There are many things in Asher's life that have not come easily to him. He could not sit up, crawl, stand or walk without intensive physiotherapy. When he began to read, he saw all of the letters and numbers very differently, and had to learn how to make them face the right way and stay put in two dimensions. But he has always been cheerful and hardworking, has never complained about his exercises or reading work. When he was a baby and I was being taught how to help him learn to stand and walk, the therapists told me he would be fine because of his joyful attitude. So this summer, when we were asked to work on his fine motor skills, he happily informed me that this meant handwork. He came up with a list of things for himself to try: play dough, beeswax, colouring, clay, finger knitting... Sometimes I look at him, and wonder at his patience and perseverance. Things that I do not think about, that his sisters and friends and classmates are all unaware of, he has to concentrate hard on. Sitting up in a chair is hard. Holding a pencil is hard. Writing with a pencil is really hard. But he does, and he doesn't complain or get discouraged. I am really proud of this little guy.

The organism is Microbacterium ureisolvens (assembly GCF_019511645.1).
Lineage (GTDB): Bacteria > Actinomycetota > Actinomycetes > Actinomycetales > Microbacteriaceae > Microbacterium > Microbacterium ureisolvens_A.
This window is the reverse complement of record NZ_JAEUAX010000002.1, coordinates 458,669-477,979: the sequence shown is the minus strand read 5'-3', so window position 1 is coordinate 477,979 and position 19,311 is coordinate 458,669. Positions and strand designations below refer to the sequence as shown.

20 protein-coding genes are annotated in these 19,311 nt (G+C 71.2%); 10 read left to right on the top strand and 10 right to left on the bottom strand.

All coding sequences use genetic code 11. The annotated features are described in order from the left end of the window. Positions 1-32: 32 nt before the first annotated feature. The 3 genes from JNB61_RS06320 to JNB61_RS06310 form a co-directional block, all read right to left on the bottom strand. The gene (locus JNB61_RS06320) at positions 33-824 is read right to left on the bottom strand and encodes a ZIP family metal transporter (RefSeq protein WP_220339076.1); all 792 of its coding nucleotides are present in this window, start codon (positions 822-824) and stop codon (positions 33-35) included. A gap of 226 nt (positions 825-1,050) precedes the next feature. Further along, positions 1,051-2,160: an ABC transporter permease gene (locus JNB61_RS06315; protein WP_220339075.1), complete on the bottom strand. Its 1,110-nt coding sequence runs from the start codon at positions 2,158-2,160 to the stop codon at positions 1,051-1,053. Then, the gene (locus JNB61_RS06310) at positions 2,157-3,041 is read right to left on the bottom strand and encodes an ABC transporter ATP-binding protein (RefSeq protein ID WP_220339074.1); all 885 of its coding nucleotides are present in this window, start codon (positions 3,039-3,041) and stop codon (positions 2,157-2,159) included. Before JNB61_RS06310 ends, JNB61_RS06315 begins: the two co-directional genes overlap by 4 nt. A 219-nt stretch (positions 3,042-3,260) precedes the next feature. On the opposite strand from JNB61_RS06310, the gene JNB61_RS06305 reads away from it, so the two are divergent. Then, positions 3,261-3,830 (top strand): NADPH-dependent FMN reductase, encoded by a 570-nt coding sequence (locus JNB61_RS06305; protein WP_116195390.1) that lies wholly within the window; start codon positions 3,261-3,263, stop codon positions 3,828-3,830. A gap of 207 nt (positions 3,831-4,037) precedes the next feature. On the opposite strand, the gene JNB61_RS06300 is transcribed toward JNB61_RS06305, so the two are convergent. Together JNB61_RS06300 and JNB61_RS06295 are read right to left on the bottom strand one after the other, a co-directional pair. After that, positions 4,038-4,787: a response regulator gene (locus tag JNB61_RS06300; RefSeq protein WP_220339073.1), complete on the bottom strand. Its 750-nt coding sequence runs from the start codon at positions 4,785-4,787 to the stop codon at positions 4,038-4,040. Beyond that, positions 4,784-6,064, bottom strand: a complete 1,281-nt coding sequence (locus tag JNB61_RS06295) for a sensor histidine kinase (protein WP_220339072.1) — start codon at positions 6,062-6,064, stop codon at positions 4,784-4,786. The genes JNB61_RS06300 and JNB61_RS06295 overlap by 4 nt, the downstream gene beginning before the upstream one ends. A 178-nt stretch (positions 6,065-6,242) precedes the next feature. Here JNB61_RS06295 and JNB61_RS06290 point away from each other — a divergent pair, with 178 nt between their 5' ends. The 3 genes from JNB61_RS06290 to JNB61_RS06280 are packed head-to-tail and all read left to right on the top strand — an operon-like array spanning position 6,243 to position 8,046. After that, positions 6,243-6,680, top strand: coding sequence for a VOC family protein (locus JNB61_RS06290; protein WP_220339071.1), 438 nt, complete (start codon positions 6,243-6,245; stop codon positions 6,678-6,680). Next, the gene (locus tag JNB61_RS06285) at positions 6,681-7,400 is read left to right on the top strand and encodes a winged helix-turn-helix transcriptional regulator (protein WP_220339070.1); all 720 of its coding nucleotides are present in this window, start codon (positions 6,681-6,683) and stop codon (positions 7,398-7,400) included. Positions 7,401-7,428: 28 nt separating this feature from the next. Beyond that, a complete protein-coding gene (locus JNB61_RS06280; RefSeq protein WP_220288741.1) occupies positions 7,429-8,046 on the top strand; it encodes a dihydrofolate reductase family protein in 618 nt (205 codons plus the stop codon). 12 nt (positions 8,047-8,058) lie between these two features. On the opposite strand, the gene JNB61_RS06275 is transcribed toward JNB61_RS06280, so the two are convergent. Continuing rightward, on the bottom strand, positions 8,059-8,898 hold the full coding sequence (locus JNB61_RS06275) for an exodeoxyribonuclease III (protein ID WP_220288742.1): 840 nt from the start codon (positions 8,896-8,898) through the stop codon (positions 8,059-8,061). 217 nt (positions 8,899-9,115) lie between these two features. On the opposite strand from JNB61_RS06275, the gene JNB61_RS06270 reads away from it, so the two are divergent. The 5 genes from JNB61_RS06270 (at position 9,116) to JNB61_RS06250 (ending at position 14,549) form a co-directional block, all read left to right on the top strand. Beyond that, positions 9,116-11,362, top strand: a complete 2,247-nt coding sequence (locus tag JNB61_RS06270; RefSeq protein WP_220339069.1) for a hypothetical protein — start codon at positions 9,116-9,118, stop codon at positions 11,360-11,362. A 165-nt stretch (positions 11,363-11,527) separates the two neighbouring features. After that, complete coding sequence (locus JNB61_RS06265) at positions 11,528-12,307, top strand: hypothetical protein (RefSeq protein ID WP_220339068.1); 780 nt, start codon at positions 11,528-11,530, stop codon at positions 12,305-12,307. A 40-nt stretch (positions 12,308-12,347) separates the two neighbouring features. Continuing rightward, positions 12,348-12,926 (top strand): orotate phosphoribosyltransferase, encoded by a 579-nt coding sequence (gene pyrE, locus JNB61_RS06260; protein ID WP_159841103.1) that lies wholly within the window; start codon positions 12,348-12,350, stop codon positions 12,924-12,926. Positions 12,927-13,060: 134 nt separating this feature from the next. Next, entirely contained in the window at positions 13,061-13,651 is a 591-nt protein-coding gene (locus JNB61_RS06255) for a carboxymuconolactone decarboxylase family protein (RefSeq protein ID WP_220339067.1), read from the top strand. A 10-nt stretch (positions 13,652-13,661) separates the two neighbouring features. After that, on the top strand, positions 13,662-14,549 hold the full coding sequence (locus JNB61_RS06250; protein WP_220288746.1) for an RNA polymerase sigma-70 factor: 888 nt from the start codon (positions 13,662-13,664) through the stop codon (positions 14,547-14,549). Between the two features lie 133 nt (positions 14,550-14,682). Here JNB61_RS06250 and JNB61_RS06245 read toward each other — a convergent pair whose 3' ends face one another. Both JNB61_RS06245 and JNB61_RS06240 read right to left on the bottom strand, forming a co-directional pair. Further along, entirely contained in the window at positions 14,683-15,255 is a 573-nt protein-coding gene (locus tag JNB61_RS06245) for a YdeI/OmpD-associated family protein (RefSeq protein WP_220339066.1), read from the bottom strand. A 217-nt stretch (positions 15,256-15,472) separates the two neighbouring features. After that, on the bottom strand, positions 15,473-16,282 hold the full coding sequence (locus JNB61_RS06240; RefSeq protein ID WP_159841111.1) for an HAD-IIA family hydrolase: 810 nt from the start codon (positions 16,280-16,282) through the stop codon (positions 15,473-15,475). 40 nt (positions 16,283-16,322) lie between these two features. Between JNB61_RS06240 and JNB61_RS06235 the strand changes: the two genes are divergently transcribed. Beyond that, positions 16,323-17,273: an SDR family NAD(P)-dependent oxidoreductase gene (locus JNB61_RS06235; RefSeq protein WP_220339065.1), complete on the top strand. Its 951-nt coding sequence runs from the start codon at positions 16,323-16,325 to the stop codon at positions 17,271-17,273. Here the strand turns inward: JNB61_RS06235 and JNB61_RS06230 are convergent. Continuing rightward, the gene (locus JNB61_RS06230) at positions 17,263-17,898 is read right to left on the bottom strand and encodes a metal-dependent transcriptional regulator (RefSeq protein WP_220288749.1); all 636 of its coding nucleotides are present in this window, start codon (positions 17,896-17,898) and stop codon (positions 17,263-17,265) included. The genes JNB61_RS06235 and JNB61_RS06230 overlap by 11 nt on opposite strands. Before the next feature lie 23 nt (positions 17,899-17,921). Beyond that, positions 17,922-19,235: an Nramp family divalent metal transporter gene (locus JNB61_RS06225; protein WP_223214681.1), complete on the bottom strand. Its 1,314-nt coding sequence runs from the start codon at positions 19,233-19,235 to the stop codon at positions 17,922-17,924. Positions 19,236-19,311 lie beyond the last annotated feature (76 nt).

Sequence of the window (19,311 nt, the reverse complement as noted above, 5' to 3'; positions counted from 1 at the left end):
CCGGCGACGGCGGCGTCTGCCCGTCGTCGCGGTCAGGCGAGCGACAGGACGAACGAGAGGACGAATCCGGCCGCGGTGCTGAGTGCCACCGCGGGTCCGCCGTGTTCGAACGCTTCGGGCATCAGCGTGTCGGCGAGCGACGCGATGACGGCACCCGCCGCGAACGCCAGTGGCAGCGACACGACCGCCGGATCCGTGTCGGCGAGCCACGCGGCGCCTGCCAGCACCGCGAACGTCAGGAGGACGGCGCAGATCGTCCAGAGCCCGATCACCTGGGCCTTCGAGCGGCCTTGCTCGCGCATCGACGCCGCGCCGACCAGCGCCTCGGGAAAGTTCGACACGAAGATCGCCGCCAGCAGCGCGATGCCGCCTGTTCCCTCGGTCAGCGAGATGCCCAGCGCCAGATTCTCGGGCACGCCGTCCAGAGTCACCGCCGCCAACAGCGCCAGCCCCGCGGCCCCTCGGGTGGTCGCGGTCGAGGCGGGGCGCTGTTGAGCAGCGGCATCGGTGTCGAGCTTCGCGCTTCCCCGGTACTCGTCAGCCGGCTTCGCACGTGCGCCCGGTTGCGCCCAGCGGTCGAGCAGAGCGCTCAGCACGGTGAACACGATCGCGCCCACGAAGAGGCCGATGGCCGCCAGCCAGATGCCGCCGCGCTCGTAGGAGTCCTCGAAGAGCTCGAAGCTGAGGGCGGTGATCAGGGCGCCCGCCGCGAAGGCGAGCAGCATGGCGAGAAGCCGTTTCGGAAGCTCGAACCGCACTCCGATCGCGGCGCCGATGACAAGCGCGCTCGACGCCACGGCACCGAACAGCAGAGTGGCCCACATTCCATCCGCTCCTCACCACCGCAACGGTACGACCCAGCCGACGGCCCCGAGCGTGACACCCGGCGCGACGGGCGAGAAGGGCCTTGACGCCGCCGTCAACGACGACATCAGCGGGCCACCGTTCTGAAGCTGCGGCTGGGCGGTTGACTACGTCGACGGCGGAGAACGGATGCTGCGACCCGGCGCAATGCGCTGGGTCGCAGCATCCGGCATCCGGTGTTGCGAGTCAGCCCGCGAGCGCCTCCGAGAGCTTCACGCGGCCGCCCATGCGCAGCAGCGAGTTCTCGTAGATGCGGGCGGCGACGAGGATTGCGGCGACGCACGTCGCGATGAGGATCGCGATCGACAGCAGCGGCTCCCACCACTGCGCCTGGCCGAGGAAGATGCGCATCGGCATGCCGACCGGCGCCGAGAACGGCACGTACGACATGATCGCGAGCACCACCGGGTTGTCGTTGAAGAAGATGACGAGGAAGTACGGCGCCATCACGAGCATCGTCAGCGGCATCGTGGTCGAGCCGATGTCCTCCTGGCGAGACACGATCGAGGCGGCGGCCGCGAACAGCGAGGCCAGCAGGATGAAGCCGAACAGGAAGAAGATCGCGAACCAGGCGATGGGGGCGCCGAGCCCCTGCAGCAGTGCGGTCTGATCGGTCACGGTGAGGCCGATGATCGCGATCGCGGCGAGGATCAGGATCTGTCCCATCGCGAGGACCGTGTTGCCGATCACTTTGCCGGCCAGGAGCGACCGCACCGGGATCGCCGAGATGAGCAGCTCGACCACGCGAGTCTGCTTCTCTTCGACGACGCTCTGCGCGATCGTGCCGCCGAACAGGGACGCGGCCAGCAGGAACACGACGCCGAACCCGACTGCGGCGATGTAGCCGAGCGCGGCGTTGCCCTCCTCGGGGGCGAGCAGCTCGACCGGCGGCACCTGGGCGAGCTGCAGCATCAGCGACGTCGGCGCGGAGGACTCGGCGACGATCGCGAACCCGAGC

Anyway, one of the best things for strengthening hand muscles is playing with play dough. Asher can now do most of the making on his own, but I stay on hand as we make the cooked kind. Here is how you can make your own. Skate board helmet is optional.
1.5 C flour
.5 C cornstarch (this gives it a much finer texture)
1 C salt
2 Tbs cream of tartar (this also improves the texture)
2 Tbs oil
2 C water
Food colouring (we used gel from the baking aisle this time around)
Essential oil/ imitation vanilla (for scent, if you'd like)
5. When it is cool enough to handle, knead it well.
This keeps a really long time if stored in an air-tight container. It feels much nicer than store-bought dough as well.